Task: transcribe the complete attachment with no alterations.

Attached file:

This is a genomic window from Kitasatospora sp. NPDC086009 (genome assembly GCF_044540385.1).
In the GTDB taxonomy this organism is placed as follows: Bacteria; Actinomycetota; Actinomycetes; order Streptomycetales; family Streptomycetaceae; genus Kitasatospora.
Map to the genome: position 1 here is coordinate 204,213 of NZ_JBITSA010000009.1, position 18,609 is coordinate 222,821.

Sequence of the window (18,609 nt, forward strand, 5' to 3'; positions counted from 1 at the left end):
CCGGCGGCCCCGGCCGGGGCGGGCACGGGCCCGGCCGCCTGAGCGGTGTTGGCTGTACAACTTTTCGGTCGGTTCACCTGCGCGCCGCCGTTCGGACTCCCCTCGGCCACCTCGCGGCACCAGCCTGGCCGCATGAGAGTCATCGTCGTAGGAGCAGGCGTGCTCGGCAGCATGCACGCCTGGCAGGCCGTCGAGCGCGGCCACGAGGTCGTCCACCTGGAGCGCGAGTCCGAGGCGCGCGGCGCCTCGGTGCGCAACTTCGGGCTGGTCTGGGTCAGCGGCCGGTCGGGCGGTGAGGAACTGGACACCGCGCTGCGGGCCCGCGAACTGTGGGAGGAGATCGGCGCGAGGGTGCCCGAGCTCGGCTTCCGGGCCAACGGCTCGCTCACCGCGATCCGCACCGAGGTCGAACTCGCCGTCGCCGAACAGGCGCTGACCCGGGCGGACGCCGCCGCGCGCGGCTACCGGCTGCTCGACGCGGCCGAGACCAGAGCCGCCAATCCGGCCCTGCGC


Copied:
This is a genomic window from Kitasatospora sp. NPDC086009 (genome assembly GCF_044540385.1).
In the GTDB taxonomy this organism is placed as follows: Bacteria; Actinomycetota; Actinomycetes; order Streptomycetales; family Streptomycetaceae; genus Kitasatospora.
Map to the genome: position 1 here is coordinate 204,213 of NZ_JBITSA010000009.1, position 18,609 is coordinate 222,821.

Sequence of the window (18,609 nt, forward strand, 5' to 3'; positions counted from 1 at the left end):
CCGGCGGCCCCGGCCGGGGCGGGCACGGGCCCGGCCGCCTGAGCGGTGTTGGCTGTACAACTTTTCGGTCGGTTCACCTGCGCGCCGCCGTTCGGACTCCCCTCGGCCACCTCGCGGCACCAGCCTGGCCGCATGAGAGTCATCGTCGTAGGAGCAGGCGTGCTCGGCAGCATGCACGCCTGGCAGGCCGTCGAGCGCGGCCACGAGGTCGTCCACCTGGAGCGCGAGTCCGAGGCGCGCGGCGCCTCGGTGCGCAACTTCGGGCTGGTCTGGGTCAGCGGCCGGTCGGGCGGTGAGGAACTGGACACCGCGCTGCGGGCCCGCGAACTGTGGGAGGAGATCGGCGCGAGGGTGCCCGAGCTCGGCTTCCGGGCCAACGGCTCGCTCACCGCGATCCGCACCGAGGTCGAACTCGCCGTCGCCGAACAGGCGCTGACCCGGGCGGACGCCGCCGCGCGCGGCTACCGGCTGCTCGACGCGGCCGAGACCAGAGCCGCCAATCCGGCCCTGCGC